News

  • Looking at Art with a “Critical Financial Eye”

    For Bruce Taub, life isn't about imitating art, it's about selling a stake in it. As the estimated $25 billion art economy draws a wider range of investors, Taub's firm is readying the first US funds catering exclusively to them, Reuters reports. Fernwood Art Investments LLC, with offices in Boston, New York and Miami, will launch two funds in the second quarter. Besides buying and selling art in the same way equity funds invest in stocks, the firm will provide tools for investors to gauge pieces with a more critical financial eye.

    Read more
  • Art, “Lifestyle Culture,” and the Crisis of Criticism

    While no one can much agree on any clear mission for “art writing,” criticism, or the role of the critic, J.J. Charlesworth writes on Spiked.com, it is clear that there has been a severe and pessimistic attenuation of what critics today believe their activity can achieve. Art is becoming indistinguishable from lifestyle culture, and the logic of fashion also dominates how art is made visible; with the centered authority of modernist aesthetic criteria long dead, and post-modernism's politicized proliferation of criteria equally exhausted, fashion steps in to regulate things with its free-market,

    Read more
  • Madrid Gets Ready for ARCO

    From February 10 to 14, Madrid will host the International Contemporary Art Fair, or ARCO, with new works from 290 galleries in thirty-five countries, Samuel Loewenberg reports in Time. “What makes this fair different from others is it is not dominated by the Anglo-Saxon world,” says Javier López, the owner of the Javier López gallery, a Madrid space that specializes in photography and new media. “ARCO is the most important week of the year for Spanish art,” says Maria Porto, director of the Madrid branch of the Marlborough Gallery.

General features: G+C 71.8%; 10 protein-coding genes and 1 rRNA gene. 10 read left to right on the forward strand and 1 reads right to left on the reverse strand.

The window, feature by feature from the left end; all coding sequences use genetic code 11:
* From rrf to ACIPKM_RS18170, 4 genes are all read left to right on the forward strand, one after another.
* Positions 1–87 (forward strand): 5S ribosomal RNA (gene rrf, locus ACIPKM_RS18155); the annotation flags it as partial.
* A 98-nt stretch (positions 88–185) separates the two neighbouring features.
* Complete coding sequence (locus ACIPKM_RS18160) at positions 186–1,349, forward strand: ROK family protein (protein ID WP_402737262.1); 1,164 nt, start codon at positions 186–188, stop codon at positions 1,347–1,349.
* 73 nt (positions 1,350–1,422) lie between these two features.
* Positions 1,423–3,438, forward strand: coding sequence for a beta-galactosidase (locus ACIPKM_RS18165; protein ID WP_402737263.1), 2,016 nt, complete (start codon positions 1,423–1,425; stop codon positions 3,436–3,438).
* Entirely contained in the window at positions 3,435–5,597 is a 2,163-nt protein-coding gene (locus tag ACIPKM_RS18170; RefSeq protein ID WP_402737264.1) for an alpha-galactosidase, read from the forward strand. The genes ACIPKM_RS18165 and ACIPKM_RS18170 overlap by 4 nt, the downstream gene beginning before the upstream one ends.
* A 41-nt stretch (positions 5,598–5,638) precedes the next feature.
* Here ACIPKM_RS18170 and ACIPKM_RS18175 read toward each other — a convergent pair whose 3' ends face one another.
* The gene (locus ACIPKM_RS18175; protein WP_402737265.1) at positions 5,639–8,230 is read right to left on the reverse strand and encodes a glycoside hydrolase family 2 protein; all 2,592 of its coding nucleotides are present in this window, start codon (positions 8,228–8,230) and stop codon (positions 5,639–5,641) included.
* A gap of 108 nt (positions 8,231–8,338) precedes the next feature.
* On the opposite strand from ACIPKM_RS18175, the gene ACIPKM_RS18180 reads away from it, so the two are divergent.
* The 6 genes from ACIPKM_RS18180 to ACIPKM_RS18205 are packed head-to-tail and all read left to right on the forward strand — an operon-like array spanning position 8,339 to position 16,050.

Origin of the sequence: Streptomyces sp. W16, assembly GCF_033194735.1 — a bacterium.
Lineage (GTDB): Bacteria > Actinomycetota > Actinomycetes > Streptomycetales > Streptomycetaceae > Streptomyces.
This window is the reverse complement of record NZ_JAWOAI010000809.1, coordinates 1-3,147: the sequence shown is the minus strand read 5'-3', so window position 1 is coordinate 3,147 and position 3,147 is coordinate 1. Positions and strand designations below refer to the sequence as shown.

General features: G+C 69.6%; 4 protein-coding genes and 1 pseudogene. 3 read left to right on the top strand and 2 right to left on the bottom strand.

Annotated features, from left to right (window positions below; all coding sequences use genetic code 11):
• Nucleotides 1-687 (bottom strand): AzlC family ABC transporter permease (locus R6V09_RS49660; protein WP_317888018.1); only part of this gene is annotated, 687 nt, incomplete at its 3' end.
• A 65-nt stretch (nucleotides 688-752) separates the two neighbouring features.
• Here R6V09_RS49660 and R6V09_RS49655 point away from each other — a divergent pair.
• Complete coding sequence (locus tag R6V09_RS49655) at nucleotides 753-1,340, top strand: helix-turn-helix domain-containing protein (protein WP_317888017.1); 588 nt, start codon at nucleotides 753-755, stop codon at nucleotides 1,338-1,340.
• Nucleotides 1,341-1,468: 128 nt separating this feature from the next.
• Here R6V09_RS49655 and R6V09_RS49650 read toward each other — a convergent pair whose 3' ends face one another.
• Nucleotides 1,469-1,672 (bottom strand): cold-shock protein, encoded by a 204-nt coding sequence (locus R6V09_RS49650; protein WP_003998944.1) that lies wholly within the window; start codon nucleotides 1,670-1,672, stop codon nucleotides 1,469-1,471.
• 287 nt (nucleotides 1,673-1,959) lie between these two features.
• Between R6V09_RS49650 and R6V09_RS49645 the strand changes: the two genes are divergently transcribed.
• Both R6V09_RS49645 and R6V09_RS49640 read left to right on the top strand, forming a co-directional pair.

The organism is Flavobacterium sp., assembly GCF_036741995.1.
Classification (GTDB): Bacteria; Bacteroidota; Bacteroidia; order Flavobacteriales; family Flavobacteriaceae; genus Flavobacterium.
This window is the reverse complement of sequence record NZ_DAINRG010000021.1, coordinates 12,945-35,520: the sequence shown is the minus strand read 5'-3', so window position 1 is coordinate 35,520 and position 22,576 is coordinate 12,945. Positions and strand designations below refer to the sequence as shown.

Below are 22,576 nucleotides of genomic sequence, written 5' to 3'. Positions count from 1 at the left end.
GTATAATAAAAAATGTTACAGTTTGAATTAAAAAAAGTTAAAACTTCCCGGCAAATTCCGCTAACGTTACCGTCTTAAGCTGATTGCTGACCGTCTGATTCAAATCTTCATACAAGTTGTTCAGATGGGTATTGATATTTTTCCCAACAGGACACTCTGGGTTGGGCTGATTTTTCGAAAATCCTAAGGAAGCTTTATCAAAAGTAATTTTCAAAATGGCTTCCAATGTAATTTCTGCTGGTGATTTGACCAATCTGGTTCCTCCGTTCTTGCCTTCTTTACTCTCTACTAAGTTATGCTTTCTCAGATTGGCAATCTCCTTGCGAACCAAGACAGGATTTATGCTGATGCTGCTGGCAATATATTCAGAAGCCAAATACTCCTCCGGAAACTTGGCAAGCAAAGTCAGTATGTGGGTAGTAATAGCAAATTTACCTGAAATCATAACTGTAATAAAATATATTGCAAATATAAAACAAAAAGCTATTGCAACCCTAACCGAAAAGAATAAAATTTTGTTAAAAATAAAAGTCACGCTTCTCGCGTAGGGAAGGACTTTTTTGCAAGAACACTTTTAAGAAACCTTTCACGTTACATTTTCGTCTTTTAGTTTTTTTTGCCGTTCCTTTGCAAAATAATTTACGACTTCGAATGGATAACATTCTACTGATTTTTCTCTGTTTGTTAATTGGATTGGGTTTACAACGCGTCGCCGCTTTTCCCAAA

Read more
  • Chicago Museum Attendance Declines for Fourth Year Running

    Attendance at Chicago’s top ten museums fell for the fourth year in a row, although the pace of the decline slowed enough that museum officials expect a turnaround this year, Sandra Jones reports in Crain's Chicago Business. In 2004, 7.48 million people visited at least one of the museums, down 1 percent from 7.57 million in 2003, according to a report released Monday from the Museums in the Park, a coalition of the ten museums located on Chicago Park District property. “We are looking at growth mirroring what’s happening in tourism in general,” says Jacqueline Atkins, executive director of the

    Read more
  • Dispute over Allegedly Looted van Gogh Continues

    A California judge has cancelled a hearing originally scheduled for Monday in Los Angeles that was to have considered an ownership dispute between actress Elizabeth Taylor and a Hamilton, Ontario, lawyer and his family over a painting by Vincent van Gogh, James Adams reports in the Globe and Mail. District Court Judge Gary Klausner announced Friday that he was declining to hold the hearing and would instead base any future ruling on court documents previously submitted by lawyers for both disputants. Lawyers for Andrew Orkin of Hamilton want the courts to toss out an application for undisputed

    Read more
  • Dutch Artist Goes into Hiding After Receiving Threats

    Because of threats of violence, the Netherlands' main film festival, now going on in Rotterdam, canceled a showing of a short documentary denouncing violence against Muslim women that was made by murdered filmmaker Theo van Gogh, Marlise Simons reports in the New York Times. And a Moroccan-Dutch painter has gone into hiding after receiving death threats linked to his satirical work critical of violence by Islamic militants, which recently went on view at Amsterdam's Cobra Museum. The two incidents have reinforced fears among many Dutch that fast-growing non-Western immigration is having “a

    Read more
  • Harvard Museums' Chief Will Prioritize Expansion